New Standards examines the conditions that affect standard, industrial and manufactured buildings by revisiting a forgotten chapter of wood construction in post-war Finland. The story centers on the industrial enterprise Puutalo Oy (Timber Houses Ltd.), which was established in 1940 as part of Finland’s response to a refugee crisis brought about by war. In less than a decade, the company became one of the largest manufacturers of prefabricated wooden buildings in the war.
Tens of thousands of buildings were shipped from Finland to every inhabited continent, constructing a legacy of housing and urbanization that has been largely overlooked. Today, these wooden houses may be the nation’s most widespread architectural export. Situated at the intersection of architecture and industrial design, they use a limited range of components to achieve thousands of variations for different functional, climatic and cultural conditions.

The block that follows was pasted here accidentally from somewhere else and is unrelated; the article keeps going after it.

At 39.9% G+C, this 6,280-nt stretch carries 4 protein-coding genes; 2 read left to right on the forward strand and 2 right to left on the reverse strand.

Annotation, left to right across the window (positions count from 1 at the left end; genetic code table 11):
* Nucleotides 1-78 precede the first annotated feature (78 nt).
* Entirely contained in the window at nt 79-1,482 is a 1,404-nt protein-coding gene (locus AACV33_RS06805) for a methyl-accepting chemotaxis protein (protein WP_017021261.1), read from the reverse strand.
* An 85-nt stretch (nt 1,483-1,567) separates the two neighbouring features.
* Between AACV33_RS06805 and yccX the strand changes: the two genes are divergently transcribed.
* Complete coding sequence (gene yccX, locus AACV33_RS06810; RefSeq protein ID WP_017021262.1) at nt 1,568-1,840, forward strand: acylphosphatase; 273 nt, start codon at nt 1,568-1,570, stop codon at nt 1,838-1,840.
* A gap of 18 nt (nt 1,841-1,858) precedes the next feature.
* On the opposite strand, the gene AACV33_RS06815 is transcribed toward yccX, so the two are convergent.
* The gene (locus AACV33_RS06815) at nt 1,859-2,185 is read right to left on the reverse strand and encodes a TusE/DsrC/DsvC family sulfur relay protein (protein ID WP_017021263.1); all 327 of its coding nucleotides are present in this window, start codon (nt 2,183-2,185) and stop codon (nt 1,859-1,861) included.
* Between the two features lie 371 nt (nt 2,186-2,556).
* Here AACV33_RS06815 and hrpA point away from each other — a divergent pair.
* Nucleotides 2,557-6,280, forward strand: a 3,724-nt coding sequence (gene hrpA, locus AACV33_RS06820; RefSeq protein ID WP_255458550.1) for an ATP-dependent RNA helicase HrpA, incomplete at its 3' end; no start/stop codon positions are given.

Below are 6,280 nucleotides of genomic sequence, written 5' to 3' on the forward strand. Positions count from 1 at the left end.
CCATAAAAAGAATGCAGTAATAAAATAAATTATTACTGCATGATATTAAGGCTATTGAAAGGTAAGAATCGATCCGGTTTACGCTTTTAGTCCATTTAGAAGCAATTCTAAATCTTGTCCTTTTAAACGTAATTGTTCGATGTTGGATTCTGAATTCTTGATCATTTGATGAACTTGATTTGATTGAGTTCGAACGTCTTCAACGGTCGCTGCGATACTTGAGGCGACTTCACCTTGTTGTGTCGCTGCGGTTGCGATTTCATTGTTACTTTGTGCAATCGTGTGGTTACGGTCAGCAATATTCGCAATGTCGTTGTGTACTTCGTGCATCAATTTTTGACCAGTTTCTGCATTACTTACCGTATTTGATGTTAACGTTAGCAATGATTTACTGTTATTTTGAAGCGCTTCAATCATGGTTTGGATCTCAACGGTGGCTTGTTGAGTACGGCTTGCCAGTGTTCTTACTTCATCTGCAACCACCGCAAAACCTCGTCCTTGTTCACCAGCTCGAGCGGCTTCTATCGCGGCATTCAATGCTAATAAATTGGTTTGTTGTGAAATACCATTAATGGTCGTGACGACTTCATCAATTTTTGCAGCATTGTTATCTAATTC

The book offers a new perspective on this legacy through careful analysis these buildings and projects as they emerged from a rapidly changing political landscape. Commissioned essays examine the domestic legacy of the company and buildings, as well as sites of export such as the Stalinist Soviet Union and Cold War Berlin. These historical studies are complemented by contemporary images from acclaimed photographer Juuso Westerlund, which offer a view of buildings and residents in three neighborhoods today.